Three and a half years ago I rushed to the hospital with my husband at 11:30pm on a Monday night with the most severe pain I’d ever felt, sitting right under my sternum. It had started earlier in the day while I was at work and I thought it was just gas. The progressively got worse throughout the day and in the evening I told my husband I was going to lay up in bed and rest. I was almost 23 weeks pregnant with our first son. Our honeymoon baby.
The pain continued to get worse and I eventually called my doctor around 9:30pm. I was told it was likely reflux and to take some Tums, relax, and call back in an hour. at 10:30pm my doctor called me instead. I told her that I don’t tend to get reflux, but I’ll continue to take the Tums, and no, it didn’t feel any better. By 11pm the pain had worsened and I went downstairs to try to rest on the couch. Alarm bells had started to go off in my head but I tried to calm myself. By this point I could no longer sit or lay down and be comfortable. at 11:30, I went upstairs, woke my husband, and told him we needed to go to the hospital. I knew the doctor said it was only reflux, but my body told me it was something different, and if I was going to survive, I had to take care of myself.
“One of the biggest worldwide public health triumphs in recent years has been maternal mortality. Global death rates fell by more than a third from 2000 to 2015. The United States, however, is one of the few countries in the world that have gone against the grain, new data show. Its maternal mortality rate has risen despite improvements in health care and an overwhelming global trend in the other direction.”
Women dying as a result of childbirth is a topic that is so important to me because I was diagnosed with a life-threatening pregnancy related disorder called HELLP Syndrome (this graphic was so comprehensively created to inform people about HELLP Syndrome that I just couldn’t try to make a new one- click on the graphic to check out the site). I, luckily, had doctors who were on top of my health and did not miss any warning signs so that I was diagnosed very quickly. As a result, I survived, but my baby died.
Why, in a nation as advanced as the US, are women dying more frequently as a result of childbirth? Researchers point toward the US just being ahead of the curve in the fallout from the obesity epidemic and the fact that women are having babies later in life, but I just have such a hard time believing that is the reason. Although my case was not related to either of these (although they are both listed as possible causes- the ultimate cause is unknown) I do understand that both can be precursors to a difficult and unhealthy pregnancy. I expect more from the US though.
There is a HUGE emphasis placed on the baby during childbirth. But what happens when the mother is left behind? What happens when warning signs are missed and the mother’s health starts to plummet? Being a part of close knit and supportive community of HELLP Syndrome survivors, I hear the story way too often. Womens’ symptoms are being missed way too often. Or they’re being mistaken for something else. For me it was reflux. I DON’T GET REFLUX. I know that. I had to trust my gut when it told me that this wasn’t reflux. And my doctors listened.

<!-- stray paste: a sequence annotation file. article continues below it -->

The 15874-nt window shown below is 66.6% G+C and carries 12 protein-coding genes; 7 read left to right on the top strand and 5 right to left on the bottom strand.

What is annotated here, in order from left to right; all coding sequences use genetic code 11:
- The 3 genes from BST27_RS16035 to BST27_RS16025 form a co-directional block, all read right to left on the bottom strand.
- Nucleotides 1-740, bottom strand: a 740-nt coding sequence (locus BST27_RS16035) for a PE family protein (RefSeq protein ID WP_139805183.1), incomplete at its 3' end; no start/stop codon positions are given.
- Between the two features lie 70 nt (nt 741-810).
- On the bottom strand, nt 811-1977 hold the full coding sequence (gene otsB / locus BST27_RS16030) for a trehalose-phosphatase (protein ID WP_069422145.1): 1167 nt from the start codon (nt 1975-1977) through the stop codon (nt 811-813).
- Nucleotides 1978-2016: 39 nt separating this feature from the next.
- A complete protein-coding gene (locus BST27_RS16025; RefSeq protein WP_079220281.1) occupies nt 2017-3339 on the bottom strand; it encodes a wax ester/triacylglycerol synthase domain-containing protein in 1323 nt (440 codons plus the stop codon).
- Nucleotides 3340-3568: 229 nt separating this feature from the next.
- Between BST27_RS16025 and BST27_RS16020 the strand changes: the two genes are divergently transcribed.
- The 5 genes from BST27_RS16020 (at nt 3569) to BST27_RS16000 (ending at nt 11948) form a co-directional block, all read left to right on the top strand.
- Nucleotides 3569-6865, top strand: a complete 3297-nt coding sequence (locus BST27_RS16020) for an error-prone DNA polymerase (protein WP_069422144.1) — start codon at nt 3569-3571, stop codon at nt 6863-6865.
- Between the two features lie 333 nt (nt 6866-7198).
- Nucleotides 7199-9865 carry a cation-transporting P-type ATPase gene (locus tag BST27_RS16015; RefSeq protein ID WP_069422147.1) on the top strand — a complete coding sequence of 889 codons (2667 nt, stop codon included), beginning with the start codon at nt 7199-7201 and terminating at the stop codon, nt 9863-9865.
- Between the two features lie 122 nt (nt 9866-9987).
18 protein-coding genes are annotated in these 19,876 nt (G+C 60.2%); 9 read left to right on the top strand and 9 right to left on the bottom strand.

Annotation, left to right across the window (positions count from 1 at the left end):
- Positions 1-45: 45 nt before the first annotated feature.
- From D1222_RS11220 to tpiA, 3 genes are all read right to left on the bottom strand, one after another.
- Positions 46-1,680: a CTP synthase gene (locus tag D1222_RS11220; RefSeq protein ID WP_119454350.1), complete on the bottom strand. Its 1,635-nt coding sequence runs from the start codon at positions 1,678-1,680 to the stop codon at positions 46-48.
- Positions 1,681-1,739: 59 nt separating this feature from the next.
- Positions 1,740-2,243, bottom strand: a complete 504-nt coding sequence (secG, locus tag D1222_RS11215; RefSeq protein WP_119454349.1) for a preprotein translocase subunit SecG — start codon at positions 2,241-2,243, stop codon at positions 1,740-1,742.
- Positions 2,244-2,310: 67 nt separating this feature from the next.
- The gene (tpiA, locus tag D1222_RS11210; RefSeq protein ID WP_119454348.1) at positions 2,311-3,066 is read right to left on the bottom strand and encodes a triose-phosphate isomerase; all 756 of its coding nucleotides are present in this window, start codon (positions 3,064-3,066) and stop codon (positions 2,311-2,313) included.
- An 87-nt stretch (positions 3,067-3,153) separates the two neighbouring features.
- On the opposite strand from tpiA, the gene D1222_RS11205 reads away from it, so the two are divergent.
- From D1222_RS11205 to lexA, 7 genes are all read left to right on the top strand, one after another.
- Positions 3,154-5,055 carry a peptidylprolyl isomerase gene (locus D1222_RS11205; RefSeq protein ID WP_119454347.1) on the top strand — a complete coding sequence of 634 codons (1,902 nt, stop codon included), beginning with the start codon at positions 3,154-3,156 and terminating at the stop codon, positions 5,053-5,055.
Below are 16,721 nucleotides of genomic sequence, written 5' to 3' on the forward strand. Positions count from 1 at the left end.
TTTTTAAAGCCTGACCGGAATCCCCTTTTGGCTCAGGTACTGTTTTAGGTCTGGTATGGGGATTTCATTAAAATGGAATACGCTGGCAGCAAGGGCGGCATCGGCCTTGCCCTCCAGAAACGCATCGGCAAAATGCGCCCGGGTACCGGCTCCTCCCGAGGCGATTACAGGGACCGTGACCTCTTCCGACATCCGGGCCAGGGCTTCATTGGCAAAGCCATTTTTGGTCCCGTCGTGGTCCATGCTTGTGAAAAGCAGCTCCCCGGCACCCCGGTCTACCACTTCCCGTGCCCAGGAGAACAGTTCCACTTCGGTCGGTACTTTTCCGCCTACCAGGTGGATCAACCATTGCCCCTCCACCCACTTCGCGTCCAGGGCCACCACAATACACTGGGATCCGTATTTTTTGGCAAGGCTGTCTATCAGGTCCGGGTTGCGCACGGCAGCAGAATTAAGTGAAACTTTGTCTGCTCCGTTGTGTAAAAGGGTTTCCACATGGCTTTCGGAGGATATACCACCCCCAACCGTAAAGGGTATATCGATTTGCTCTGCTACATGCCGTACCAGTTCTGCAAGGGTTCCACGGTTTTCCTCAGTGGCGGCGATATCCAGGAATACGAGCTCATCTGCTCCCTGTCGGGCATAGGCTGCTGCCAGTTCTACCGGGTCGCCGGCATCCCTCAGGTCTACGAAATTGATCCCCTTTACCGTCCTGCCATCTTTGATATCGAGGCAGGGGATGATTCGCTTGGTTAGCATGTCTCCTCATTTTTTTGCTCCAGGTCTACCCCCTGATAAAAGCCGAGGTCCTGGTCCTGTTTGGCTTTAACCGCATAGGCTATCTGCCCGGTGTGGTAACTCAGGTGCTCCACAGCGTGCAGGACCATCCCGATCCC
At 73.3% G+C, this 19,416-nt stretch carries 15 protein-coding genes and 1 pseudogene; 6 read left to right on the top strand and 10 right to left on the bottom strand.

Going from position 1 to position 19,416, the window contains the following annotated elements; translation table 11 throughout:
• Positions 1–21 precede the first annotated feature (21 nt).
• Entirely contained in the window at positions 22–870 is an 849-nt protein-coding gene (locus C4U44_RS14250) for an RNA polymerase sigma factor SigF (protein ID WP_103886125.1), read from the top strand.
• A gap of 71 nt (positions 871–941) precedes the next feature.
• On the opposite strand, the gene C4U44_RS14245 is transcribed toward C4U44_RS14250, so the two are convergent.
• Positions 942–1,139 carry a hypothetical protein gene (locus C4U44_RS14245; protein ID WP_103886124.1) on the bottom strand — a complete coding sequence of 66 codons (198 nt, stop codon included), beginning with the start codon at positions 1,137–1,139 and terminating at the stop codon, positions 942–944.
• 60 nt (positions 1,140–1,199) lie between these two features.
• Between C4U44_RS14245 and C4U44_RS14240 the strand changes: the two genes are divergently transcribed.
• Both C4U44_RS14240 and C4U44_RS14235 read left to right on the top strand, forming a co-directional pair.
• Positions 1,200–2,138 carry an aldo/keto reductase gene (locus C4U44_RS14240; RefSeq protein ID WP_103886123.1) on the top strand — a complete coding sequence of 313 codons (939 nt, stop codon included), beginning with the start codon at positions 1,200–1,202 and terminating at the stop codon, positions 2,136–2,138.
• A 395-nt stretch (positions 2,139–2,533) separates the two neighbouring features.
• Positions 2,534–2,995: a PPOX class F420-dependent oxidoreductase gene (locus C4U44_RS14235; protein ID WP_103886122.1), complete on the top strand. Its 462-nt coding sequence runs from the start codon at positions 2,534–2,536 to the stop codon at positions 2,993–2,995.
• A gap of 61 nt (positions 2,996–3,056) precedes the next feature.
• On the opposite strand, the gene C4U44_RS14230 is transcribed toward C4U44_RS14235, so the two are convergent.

The end of 2013 was the worst time of my life. My tiny son, Vincent, was born at 11.2oz, 10.5″ long, at almost 23 weeks gestation. He had cord pulses for 4 minutes shy of 4 hours and my husband and I got to hold him and love on him for his entire life. My family met him while I lay in labor and delivery with my epirdural still in, waiting for my platelets to rise back up over 90,000 (when I started my pregnancy they were around 320,000) so that I didn’t bleed when they removed it. I was on magnesium sulfate for 4 days to ensure that I didn’t have any seizures due to my high blood pressure. I was lucky. I survived even though my baby didn’t. I was not one of the numbers from above. I’m thankful for that fact every day, every time I hear a story about another mother dying because of HELLP syndrome or pregnancy.
After going home, I was in the house, in the snow and ice, with my two dogs, not able to drive for a few weeks, dealing with my blood pressure going up and down because doctors were trying to control it with the right dosage of medication, waiting for my son’s ashes to be ready to be picked up, processing what life would now be like without the son we expected. Taking care of myself was the last thing on my mind.
It took me another three years, two high risk pregnancies, and a son in the terrible twos with a daughter who didn’t sleep well, and a fall and winter that was riddled with my entire family being sick (including me in the hospital with pneumonia) to realize that I really need to start caring for myself better than I am. I started exercising, actually looking at what I ate, and I started the simple act of doing something I loved…pampering. Because I deserved it.
Everyone does. It’s not something that you have to earn. I don’t “deserve” to take care of myself because of my history or what I went through. I deserve it because I’m worthy. Everyone deserves it. This is my story, but I’m no different than anyone else.
So everyone, please spread some awareness. Be cognizant of the issues that everyone has. Stand up for yourself, but stop comparing. Don’t think that you have to be worthy of taking time for yourself. Show yourself some love and enjoy it. Even if it is just an amazing hand crème or lip balm. Even if it’s just a 15 minute face mask, or some crazy luxurious body crème. It is so worth it.